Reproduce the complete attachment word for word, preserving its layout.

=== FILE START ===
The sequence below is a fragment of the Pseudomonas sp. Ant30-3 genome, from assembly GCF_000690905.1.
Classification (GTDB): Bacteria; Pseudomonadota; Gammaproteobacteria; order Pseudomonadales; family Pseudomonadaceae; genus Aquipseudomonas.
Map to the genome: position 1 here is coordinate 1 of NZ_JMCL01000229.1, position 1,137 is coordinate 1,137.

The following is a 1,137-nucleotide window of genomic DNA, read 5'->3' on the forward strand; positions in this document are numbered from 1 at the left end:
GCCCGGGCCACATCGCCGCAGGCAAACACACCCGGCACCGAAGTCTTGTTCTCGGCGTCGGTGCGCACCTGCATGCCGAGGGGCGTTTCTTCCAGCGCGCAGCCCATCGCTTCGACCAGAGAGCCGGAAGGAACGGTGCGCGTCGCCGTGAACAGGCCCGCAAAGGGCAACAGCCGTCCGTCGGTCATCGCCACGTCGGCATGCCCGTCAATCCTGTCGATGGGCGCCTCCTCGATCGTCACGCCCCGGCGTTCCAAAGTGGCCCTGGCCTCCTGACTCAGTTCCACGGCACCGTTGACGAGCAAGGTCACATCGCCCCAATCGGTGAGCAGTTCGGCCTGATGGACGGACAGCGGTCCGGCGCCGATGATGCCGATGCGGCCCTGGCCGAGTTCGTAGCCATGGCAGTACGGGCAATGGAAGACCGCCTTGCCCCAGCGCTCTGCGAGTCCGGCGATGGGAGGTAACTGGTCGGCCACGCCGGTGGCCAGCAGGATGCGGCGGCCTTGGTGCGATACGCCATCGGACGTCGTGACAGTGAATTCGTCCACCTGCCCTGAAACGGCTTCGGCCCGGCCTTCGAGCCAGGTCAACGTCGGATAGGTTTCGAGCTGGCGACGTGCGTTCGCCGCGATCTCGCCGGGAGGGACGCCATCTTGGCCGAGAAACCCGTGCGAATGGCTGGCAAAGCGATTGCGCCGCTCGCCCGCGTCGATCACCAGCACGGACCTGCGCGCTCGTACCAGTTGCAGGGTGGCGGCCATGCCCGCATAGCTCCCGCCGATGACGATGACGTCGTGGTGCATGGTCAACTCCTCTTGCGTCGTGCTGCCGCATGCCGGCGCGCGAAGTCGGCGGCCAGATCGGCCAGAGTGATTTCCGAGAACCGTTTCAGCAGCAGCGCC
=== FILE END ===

The sequence below is a fragment of the Pseudomonas sp. Ant30-3 genome, from assembly GCF_000690905.1.
Classification (GTDB): Bacteria; Pseudomonadota; Gammaproteobacteria; order Pseudomonadales; family Pseudomonadaceae; genus Aquipseudomonas.
Map to the genome: position 1 here is coordinate 1 of NZ_JMCL01000229.1, position 1,137 is coordinate 1,137.

The following is a 1,137-nucleotide window of genomic DNA, read 5'->3' on the forward strand; positions in this document are numbered from 1 at the left end:
GCCCGGGCCACATCGCCGCAGGCAAACACACCCGGCACCGAAGTCTTGTTCTCGGCGTCGGTGCGCACCTGCATGCCGAGGGGCGTTTCTTCCAGCGCGCAGCCCATCGCTTCGACCAGAGAGCCGGAAGGAACGGTGCGCGTCGCCGTGAACAGGCCCGCAAAGGGCAACAGCCGTCCGTCGGTCATCGCCACGTCGGCATGCCCGTCAATCCTGTCGATGGGCGCCTCCTCGATCGTCACGCCCCGGCGTTCCAAAGTGGCCCTGGCCTCCTGACTCAGTTCCACGGCACCGTTGACGAGCAAGGTCACATCGCCCCAATCGGTGAGCAGTTCGGCCTGATGGACGGACAGCGGTCCGGCGCCGATGATGCCGATGCGGCCCTGGCCGAGTTCGTAGCCATGGCAGTACGGGCAATGGAAGACCGCCTTGCCCCAGCGCTCTGCGAGTCCGGCGATGGGAGGTAACTGGTCGGCCACGCCGGTGGCCAGCAGGATGCGGCGGCCTTGGTGCGATACGCCATCGGACGTCGTGACAGTGAATTCGTCCACCTGCCCTGAAACGGCTTCGGCCCGGCCTTCGAGCCAGGTCAACGTCGGATAGGTTTCGAGCTGGCGACGTGCGTTCGCCGCGATCTCGCCGGGAGGGACGCCATCTTGGCCGAGAAACCCGTGCGAATGGCTGGCAAAGCGATTGCGCCGCTCGCCCGCGTCGATCACCAGCACGGACCTGCGCGCTCGTACCAGTTGCAGGGTGGCGGCCATGCCCGCATAGCTCCCGCCGATGACGATGACGTCGTGGTGCATGGTCAACTCCTCTTGCGTCGTGCTGCCGCATGCCGGCGCGCGAAGTCGGCGGCCAGATCGGCCAGAGTGATTTCCGAGAACCGTTTCAGCAGCAGCGCC